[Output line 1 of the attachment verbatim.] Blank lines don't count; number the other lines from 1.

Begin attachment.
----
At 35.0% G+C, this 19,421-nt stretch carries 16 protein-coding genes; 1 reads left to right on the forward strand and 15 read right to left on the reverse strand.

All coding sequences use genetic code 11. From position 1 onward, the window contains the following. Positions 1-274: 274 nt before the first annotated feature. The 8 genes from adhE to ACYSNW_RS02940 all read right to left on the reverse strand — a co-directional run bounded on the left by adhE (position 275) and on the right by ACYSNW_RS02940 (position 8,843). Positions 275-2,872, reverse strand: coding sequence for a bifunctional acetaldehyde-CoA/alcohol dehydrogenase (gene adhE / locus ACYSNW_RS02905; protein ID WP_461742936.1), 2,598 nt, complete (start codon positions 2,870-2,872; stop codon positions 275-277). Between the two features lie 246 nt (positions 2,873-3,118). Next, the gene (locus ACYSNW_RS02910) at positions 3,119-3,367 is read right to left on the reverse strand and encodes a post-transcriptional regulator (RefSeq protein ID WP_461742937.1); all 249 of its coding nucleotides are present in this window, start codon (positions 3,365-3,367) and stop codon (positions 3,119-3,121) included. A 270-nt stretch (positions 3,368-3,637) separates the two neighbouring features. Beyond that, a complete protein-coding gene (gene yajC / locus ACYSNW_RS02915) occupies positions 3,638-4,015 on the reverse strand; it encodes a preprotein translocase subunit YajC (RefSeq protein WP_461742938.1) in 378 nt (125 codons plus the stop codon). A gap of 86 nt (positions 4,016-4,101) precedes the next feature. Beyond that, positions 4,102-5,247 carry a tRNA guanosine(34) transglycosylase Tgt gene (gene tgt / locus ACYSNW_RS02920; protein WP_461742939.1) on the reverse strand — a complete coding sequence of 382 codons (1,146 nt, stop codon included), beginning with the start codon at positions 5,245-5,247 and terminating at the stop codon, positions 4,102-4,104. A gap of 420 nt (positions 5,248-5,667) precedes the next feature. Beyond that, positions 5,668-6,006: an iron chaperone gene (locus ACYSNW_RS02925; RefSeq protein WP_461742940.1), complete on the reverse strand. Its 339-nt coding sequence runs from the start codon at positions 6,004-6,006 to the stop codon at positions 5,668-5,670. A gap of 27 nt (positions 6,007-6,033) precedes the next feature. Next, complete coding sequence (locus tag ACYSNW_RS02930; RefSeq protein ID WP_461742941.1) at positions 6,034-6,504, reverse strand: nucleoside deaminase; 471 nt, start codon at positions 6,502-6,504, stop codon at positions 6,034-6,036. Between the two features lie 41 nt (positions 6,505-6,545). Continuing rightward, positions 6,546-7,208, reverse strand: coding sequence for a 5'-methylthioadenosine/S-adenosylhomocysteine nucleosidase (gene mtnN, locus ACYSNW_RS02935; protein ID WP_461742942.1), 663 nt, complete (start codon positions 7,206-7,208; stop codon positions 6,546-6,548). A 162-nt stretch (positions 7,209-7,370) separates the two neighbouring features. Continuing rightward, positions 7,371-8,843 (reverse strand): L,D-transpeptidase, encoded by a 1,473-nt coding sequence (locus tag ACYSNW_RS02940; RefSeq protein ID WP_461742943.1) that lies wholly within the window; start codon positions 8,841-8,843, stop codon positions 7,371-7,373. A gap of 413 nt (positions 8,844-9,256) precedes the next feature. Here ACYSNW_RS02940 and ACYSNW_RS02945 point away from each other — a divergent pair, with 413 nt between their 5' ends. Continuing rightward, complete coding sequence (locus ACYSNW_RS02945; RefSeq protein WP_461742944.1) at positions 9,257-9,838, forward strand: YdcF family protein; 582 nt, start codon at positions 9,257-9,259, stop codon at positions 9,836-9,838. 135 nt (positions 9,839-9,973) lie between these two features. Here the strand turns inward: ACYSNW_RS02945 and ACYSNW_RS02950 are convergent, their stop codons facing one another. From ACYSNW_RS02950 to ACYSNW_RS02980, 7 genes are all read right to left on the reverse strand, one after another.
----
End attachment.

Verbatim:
At 35.0% G+C, this 19,421-nt stretch carries 16 protein-coding genes; 1 reads left to right on the forward strand and 15 read right to left on the reverse strand.